The Securities and Exchange Commission ("SEC") will soon pay at least $100,000 to eligible whistleblowers in exchange for high-quality tips that lead to successful enforcement actions. Authorized by Section 922 of the Dodd-Frank Act, the SEC narrowly approved rules on May 25, 2011 to create a $300 million whistleblower program. The final rules, which were approved by a 3- 2 vote, include some changes from those proposed last November. In particular, the whistleblower program seeks to ameliorate concerns about whether an employee's new financial incentive to complain to the SEC would undercut the effectiveness of their company's internal compliance programs.

With regard to the whistleblower program, the SEC has stated that its primary goal is "to encourage the submission of high-quality information to facilitate the effectiveness and efficiency of the Commission’s enforcement program." In order to be considered for an award, which ranges from 10 to 30 percent of the total monetary sanctions, a whistleblower must:

  • voluntarily provide the SEC . . .
  • . . . with original information about a violation of the federal securities laws
  • . . . that leads to the successful enforcement by the SEC of an administrative or federal court action
  • . . . in which the SEC obtains monetary sanctions totaling more than $1 million (in the aggregate).

Although the program does not require employee whistleblowers to report violations internally before notifying the SEC, the SEC modified the proposed rules to encourage internal reporting.

  • A whistleblower's voluntary participation in his company's internal compliance system before providing information to the SEC is a factor that may increase the amount awarded. Any interference may decrease the amount.
  • A whistleblower can receive a bounty for reporting information to the company's internal compliance program and, if the company later self-reports the violation discovered as a result of the internally reported information, it is possible that all the information self-reported by the company will be attributed to the whistleblower, not just the information originally provided by the whistleblower.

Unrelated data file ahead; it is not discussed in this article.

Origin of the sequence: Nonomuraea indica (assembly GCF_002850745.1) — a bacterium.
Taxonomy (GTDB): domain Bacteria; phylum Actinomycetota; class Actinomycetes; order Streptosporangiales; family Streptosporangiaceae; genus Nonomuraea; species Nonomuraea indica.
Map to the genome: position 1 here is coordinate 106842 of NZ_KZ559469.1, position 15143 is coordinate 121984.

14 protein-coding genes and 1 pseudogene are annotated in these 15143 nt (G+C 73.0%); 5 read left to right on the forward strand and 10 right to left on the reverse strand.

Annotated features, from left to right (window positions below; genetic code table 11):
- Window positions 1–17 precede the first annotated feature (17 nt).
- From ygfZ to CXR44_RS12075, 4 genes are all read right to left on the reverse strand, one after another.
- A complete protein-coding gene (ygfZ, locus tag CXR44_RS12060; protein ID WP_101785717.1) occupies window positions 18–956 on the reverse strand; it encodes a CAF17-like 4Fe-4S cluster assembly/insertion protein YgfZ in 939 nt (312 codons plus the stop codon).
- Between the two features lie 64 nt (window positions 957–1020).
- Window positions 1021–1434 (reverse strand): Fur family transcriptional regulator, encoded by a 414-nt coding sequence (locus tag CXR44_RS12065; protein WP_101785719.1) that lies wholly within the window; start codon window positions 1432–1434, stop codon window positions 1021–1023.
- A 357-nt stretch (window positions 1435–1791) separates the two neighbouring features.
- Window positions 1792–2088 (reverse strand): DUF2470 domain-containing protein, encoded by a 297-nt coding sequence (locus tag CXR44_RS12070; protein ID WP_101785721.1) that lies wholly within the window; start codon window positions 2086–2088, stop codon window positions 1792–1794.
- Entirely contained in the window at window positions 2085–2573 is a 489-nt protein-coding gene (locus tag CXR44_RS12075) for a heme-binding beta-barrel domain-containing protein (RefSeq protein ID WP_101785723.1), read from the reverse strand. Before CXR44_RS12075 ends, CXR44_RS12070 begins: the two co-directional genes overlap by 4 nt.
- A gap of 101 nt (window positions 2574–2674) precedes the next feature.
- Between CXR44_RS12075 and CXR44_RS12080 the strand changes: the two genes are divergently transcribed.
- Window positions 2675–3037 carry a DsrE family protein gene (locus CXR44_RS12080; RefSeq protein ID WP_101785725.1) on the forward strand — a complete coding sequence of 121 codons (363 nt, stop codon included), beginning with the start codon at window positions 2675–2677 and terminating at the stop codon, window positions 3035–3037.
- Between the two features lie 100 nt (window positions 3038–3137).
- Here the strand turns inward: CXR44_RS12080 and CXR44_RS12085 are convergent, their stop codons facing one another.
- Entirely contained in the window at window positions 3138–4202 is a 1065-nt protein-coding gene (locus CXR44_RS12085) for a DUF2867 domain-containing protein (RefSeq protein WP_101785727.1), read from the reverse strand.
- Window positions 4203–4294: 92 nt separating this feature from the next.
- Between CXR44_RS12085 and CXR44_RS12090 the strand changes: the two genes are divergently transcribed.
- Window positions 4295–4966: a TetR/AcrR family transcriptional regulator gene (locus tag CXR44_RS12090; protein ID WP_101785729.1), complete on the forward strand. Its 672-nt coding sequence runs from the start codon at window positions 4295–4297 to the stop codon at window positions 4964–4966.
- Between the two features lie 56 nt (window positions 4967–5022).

• The window of opportunity for a whistleblower to "save their place in line" for an SEC claim is extended from 90 to 120 days from the date the information is internally reported.

The final rules also enhance the anti-retaliation provisions of the statute. Specifically, someone can qualify as a "whistleblower" based on providing information relating to a "possible" violation of the securities laws (a less stringent standard than the proposed rules use of "potential" violation) as long as the whistleblower has a reasonable belief that a violation has occurred. In other words, the protective status will not be affected by a later finding that a violation in fact did not occur. A whistleblower can establish the reasonableness of his belief by providing specific, credible and timely information that makes a significant contribution to an ongoing SEC investigation or by providing information through the company's internal compliance program that is later reported by the company to the SEC.

Two commissioners dissented from the final rules. SEC Commissioner Pardee expressly noted in his dissent that he did not believe the final rules would adequately preserve the beneficial effect of internal compliance programs.

It is difficult to predict what effect the SEC's whistleblower rules will have on internal compliance programs. Prior to the Dodd-Frank Act, the SEC's bounty program was limited to insider trading cases, and awards were capped at 10 percent of penalties collected. It seems clear that the addition of these significant economic incentives will increase the number of complaints the SEC receives. Although the SEC will not reward a culpable whistleblower who reports his own violation of securities laws, companies must continue to take seriously any reports of wrongdoing. In an era of scrutiny and reform after the financial crisis of 2007-2010 and the Madoff Ponzi scheme, management should expect SEC staff to follow-up extensively on complaints and to document responses. With the enhanced risk that employees make seek an SEC reward without notifying their employer, companies should consider whether their current compliance programs and reporting hotlines are sufficiently robust. Moreover, companies need to be in a position to investigate and address allegations of misconduct more quickly and effectively. They should assume that in many cases their internal programs and investigations will be scrutinized in the course of an SEC enforcement action.

The SEC's rules will become effective 60 days after they are submitted to Congress or published in the Federal Register.

To view the Final Rule, please click here.